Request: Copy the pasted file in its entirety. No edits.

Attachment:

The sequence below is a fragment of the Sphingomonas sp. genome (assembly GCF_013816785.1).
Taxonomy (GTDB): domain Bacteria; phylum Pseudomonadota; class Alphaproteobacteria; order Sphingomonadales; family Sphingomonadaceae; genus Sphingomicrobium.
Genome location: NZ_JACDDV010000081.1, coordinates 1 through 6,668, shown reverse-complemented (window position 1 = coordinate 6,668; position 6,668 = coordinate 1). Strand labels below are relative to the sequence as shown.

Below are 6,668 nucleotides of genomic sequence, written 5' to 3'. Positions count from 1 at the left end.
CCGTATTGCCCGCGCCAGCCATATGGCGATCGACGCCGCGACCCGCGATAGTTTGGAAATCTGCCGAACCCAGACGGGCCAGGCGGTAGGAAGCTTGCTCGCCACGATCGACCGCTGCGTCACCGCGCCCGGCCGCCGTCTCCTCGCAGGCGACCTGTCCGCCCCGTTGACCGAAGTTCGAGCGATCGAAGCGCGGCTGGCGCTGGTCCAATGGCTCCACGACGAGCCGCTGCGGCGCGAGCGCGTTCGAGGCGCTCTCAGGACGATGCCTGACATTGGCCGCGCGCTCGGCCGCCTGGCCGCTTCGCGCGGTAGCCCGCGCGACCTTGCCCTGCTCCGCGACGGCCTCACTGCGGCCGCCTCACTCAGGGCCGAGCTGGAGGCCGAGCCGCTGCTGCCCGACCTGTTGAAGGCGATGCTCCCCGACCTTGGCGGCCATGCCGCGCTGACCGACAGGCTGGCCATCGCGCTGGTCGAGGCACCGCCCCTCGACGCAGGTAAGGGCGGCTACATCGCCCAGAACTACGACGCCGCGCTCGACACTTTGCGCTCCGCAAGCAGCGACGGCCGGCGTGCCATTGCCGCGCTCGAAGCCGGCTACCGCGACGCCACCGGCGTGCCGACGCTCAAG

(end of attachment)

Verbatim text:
The sequence below is a fragment of the Sphingomonas sp. genome (assembly GCF_013816785.1).
Taxonomy (GTDB): domain Bacteria; phylum Pseudomonadota; class Alphaproteobacteria; order Sphingomonadales; family Sphingomonadaceae; genus Sphingomicrobium.
Genome location: NZ_JACDDV010000081.1, coordinates 1 through 6,668, shown reverse-complemented (window position 1 = coordinate 6,668; position 6,668 = coordinate 1). Strand labels below are relative to the sequence as shown.

Below are 6,668 nucleotides of genomic sequence, written 5' to 3'. Positions count from 1 at the left end.
CCGTATTGCCCGCGCCAGCCATATGGCGATCGACGCCGCGACCCGCGATAGTTTGGAAATCTGCCGAACCCAGACGGGCCAGGCGGTAGGAAGCTTGCTCGCCACGATCGACCGCTGCGTCACCGCGCCCGGCCGCCGTCTCCTCGCAGGCGACCTGTCCGCCCCGTTGACCGAAGTTCGAGCGATCGAAGCGCGGCTGGCGCTGGTCCAATGGCTCCACGACGAGCCGCTGCGGCGCGAGCGCGTTCGAGGCGCTCTCAGGACGATGCCTGACATTGGCCGCGCGCTCGGCCGCCTGGCCGCTTCGCGCGGTAGCCCGCGCGACCTTGCCCTGCTCCGCGACGGCCTCACTGCGGCCGCCTCACTCAGGGCCGAGCTGGAGGCCGAGCCGCTGCTGCCCGACCTGTTGAAGGCGATGCTCCCCGACCTTGGCGGCCATGCCGCGCTGACCGACAGGCTGGCCATCGCGCTGGTCGAGGCACCGCCCCTCGACGCAGGTAAGGGCGGCTACATCGCCCAGAACTACGACGCCGCGCTCGACACTTTGCGCTCCGCAAGCAGCGACGGCCGGCGTGCCATTGCCGCGCTCGAAGCCGGCTACCGCGACGCCACCGGCGTGCCGACGCTCAAG